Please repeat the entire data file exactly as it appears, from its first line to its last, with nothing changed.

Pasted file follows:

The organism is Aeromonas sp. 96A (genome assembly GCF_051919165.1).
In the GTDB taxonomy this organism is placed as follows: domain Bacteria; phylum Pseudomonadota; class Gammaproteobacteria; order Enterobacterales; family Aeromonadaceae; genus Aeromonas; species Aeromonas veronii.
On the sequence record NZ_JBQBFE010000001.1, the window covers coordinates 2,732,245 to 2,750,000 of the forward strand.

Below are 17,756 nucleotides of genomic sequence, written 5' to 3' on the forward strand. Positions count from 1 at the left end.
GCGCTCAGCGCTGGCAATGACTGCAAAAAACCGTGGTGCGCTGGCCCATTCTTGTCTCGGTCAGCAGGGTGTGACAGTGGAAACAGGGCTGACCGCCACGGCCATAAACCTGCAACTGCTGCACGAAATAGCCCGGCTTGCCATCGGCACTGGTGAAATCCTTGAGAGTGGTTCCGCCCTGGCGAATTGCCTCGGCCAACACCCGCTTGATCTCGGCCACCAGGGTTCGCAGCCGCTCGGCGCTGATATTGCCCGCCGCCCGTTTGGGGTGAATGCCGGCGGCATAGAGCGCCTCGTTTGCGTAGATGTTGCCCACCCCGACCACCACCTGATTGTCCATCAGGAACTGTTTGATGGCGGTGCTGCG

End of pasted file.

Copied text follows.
The organism is Aeromonas sp. 96A (genome assembly GCF_051919165.1).
In the GTDB taxonomy this organism is placed as follows: domain Bacteria; phylum Pseudomonadota; class Gammaproteobacteria; order Enterobacterales; family Aeromonadaceae; genus Aeromonas; species Aeromonas veronii.
On the sequence record NZ_JBQBFE010000001.1, the window covers coordinates 2,732,245 to 2,750,000 of the forward strand.

Below are 17,756 nucleotides of genomic sequence, written 5' to 3' on the forward strand. Positions count from 1 at the left end.
GCGCTCAGCGCTGGCAATGACTGCAAAAAACCGTGGTGCGCTGGCCCATTCTTGTCTCGGTCAGCAGGGTGTGACAGTGGAAACAGGGCTGACCGCCACGGCCATAAACCTGCAACTGCTGCACGAAATAGCCCGGCTTGCCATCGGCACTGGTGAAATCCTTGAGAGTGGTTCCGCCCTGGCGAATTGCCTCGGCCAACACCCGCTTGATCTCGGCCACCAGGGTTCGCAGCCGCTCGGCGCTGATATTGCCCGCCGCCCGTTTGGGGTGAATGCCGGCGGCATAGAGCGCCTCGTTTGCGTAGATGTTGCCCACCCCGACCACCACCTGATTGTCCATCAGGAACTGTTTGATGGCGGTGCTGCG